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Does attractiveness influence condom use intentions in women who have sex with men?

Does attractiveness influence condom use intentions in women who have sex with men?
Does attractiveness influence condom use intentions in women who have sex with men?
Objectives: Attractiveness judgements have been shown to affect interpersonal relationships. The present study explored the relationships between perceived attractiveness, perceived sexual health status, condom use intentions and condom use resistance in women. Setting: The study data were collected using an online questionnaire. Participants: 480 English-speaking women who have sex with men, between 18-32 years old. Outcome measures: Women were asked to rate the attractiveness of 20 men on the basis of facial photographs, to estimate the likelihood that each man had a sexually transmitted infection (STI), and to indicate their willingness to have sex with each man without a condom. Condom resistance tactics were also measured and their influence on condom use intentions was assessed. Results: The more attractive a man was judged to be, the more likely it was that participants were willing to have sex with him (r (478) = 0.987, p < .001). Further, the more attractive a man was judged to be, the less likely women were to intend to use a condom during sex (r=-0.552, df=478, p = .007). The average perceived STI likelihood for a man had no significant association with his average perceived attractiveness or with participants’ average willingness to have sex with him. The more attractive a participant judged herself to be, the more she believed that, overall, men are likely to have a STI (r =0.103, df=478, p < .05). Conclusions: Women’s perceptions of men’s attractiveness influence their condom use intentions; such risk biases should be incorporated into sexual health education programmes and condom use interventions.
1932-6203
1-13
Eleftheriou, Anastasia
9cfa9aa1-adb1-4cf4-b624-f2d2a6fa3d86
Bullock, Seth
640ddb18-c8bb-4986-b79c-1ad1fbae5724
Graham, Cynthia
ac400331-f231-4449-a69b-ec9a477224c8
Skakoon-Sparling, Shayna
46209a46-ab88-4c55-9c5f-a449ec8595e2
Ingham, Roger
e3f11583-dc06-474f-9b36-4536dc3f7b99
Eleftheriou, Anastasia
9cfa9aa1-adb1-4cf4-b624-f2d2a6fa3d86
Bullock, Seth
640ddb18-c8bb-4986-b79c-1ad1fbae5724
Graham, Cynthia
ac400331-f231-4449-a69b-ec9a477224c8
Skakoon-Sparling, Shayna
46209a46-ab88-4c55-9c5f-a449ec8595e2
Ingham, Roger
e3f11583-dc06-474f-9b36-4536dc3f7b99

Eleftheriou, Anastasia, Bullock, Seth, Graham, Cynthia, Skakoon-Sparling, Shayna and Ingham, Roger (2019) Does attractiveness influence condom use intentions in women who have sex with men? PLoS ONE, 14 (5), 1-13, [e0217152].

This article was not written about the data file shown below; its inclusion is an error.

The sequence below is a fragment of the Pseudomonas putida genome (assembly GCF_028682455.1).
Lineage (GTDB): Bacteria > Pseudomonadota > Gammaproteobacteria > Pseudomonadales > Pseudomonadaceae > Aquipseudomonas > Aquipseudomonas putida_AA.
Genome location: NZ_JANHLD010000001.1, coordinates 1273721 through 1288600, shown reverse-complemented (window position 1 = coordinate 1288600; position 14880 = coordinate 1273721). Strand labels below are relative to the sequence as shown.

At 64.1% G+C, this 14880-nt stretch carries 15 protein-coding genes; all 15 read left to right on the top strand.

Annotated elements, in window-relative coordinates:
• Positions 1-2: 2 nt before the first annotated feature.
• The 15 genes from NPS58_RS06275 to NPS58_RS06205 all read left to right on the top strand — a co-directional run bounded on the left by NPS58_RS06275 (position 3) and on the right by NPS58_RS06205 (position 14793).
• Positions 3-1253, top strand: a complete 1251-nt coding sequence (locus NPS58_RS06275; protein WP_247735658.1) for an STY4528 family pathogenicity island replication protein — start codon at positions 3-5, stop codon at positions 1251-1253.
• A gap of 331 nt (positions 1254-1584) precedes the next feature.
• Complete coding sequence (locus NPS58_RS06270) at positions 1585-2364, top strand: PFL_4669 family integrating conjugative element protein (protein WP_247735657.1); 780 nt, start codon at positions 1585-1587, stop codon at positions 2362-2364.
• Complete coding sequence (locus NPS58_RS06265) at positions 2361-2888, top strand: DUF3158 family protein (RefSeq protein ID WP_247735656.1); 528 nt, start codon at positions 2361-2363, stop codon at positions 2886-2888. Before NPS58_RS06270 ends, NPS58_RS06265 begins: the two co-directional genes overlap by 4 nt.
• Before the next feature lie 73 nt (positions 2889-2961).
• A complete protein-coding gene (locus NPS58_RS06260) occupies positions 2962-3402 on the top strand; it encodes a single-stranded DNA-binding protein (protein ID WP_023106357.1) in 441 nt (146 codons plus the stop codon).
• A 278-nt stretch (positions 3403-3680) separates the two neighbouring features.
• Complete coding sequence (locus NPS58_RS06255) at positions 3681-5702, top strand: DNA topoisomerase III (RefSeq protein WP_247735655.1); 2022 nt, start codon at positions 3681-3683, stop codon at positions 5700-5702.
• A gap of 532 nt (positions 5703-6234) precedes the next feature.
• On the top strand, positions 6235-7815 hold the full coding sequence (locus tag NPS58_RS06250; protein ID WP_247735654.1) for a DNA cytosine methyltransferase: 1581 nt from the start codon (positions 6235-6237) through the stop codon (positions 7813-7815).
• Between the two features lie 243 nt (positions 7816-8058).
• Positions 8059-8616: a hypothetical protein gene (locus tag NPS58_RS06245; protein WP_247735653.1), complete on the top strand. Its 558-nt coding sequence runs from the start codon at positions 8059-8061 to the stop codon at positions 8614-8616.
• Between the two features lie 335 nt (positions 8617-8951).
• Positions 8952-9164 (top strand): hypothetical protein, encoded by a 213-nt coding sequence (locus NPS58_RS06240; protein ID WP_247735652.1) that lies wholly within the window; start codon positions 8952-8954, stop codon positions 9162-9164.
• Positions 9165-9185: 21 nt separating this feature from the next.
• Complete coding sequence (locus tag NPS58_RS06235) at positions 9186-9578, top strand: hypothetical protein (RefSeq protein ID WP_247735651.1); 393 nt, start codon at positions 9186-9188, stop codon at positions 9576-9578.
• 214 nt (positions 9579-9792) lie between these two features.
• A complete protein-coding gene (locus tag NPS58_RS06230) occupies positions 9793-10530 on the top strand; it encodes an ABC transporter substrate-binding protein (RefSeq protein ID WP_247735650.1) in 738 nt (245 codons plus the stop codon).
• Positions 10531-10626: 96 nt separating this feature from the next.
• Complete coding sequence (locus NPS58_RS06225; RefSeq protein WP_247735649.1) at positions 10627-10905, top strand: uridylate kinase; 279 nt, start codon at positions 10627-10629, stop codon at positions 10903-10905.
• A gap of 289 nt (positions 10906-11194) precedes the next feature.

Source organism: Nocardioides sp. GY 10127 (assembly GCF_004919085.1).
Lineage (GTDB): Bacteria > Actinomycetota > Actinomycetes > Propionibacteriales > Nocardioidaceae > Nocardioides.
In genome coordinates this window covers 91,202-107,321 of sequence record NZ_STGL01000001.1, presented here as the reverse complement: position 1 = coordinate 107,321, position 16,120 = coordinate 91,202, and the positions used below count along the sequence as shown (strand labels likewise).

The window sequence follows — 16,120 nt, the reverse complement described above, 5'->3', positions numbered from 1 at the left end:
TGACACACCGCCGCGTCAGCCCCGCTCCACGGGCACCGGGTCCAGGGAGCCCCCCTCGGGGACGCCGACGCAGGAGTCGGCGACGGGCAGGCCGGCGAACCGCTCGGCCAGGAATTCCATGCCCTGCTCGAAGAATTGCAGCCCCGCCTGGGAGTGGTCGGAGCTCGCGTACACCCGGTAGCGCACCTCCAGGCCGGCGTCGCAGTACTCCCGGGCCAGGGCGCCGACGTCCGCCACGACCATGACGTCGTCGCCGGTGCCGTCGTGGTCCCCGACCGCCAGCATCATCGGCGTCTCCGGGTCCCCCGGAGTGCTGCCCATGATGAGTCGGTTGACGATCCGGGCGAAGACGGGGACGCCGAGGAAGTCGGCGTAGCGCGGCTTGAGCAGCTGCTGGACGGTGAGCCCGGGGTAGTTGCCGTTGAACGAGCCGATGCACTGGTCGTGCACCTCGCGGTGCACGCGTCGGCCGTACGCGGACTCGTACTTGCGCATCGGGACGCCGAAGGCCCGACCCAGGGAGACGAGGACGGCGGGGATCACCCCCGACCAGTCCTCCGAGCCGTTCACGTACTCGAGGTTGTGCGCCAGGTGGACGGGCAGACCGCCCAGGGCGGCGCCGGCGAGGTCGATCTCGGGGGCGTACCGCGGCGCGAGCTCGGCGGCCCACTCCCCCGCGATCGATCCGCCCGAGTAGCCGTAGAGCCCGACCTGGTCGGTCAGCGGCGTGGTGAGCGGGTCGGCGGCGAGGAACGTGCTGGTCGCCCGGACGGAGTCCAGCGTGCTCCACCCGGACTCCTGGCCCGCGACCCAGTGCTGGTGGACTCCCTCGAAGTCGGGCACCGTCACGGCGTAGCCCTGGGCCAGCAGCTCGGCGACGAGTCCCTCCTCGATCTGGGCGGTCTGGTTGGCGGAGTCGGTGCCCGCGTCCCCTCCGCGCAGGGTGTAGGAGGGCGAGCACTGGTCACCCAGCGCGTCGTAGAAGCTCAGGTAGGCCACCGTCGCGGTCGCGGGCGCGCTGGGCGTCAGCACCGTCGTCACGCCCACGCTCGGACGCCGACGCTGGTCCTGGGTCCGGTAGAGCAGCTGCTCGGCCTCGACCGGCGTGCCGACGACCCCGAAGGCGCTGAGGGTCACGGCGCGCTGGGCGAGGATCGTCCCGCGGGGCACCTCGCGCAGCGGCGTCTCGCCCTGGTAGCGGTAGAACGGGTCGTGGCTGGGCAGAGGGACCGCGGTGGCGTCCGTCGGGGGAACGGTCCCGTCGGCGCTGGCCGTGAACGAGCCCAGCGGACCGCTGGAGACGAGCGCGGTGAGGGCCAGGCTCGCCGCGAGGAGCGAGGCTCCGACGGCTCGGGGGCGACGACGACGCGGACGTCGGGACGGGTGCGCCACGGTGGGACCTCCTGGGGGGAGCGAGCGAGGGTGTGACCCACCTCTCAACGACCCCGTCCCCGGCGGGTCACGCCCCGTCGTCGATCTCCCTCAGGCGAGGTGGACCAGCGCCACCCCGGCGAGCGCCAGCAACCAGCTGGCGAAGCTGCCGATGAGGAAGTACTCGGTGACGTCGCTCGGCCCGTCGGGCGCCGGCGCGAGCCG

Record type: Article

Abstract

Objectives: Attractiveness judgements have been shown to affect interpersonal relationships. The present study explored the relationships between perceived attractiveness, perceived sexual health status, condom use intentions and condom use resistance in women. Setting: The study data were collected using an online questionnaire. Participants: 480 English-speaking women who have sex with men, between 18-32 years old. Outcome measures: Women were asked to rate the attractiveness of 20 men on the basis of facial photographs, to estimate the likelihood that each man had a sexually transmitted infection (STI), and to indicate their willingness to have sex with each man without a condom. Condom resistance tactics were also measured and their influence on condom use intentions was assessed. Results: The more attractive a man was judged to be, the more likely it was that participants were willing to have sex with him (r (478) = 0.987, p < .001). Further, the more attractive a man was judged to be, the less likely women were to intend to use a condom during sex (r=-0.552, df=478, p = .007). The average perceived STI likelihood for a man had no significant association with his average perceived attractiveness or with participants’ average willingness to have sex with him. The more attractive a participant judged herself to be, the more she believed that, overall, men are likely to have a STI (r =0.103, df=478, p < .05). Conclusions: Women’s perceptions of men’s attractiveness influence their condom use intentions; such risk biases should be incorporated into sexual health education programmes and condom use interventions.

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Eleftheriou et al for PLoSone - Final April 2019 - Accepted Manuscript
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Accepted/In Press date: 7 May 2019
Published date: 23 May 2019

Identifiers

Local EPrints ID: 430910
URI: http://eprints.soton.ac.uk/id/eprint/430910
ISSN: 1932-6203
PURE UUID: a2f7b575-3b84-4a61-83f9-8f512cb8537a
ORCID for Cynthia Graham: ORCID iD orcid.org/0000-0002-7884-599X

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Date deposited: 17 May 2019 16:30
Last modified: 07 Oct 2020 05:57

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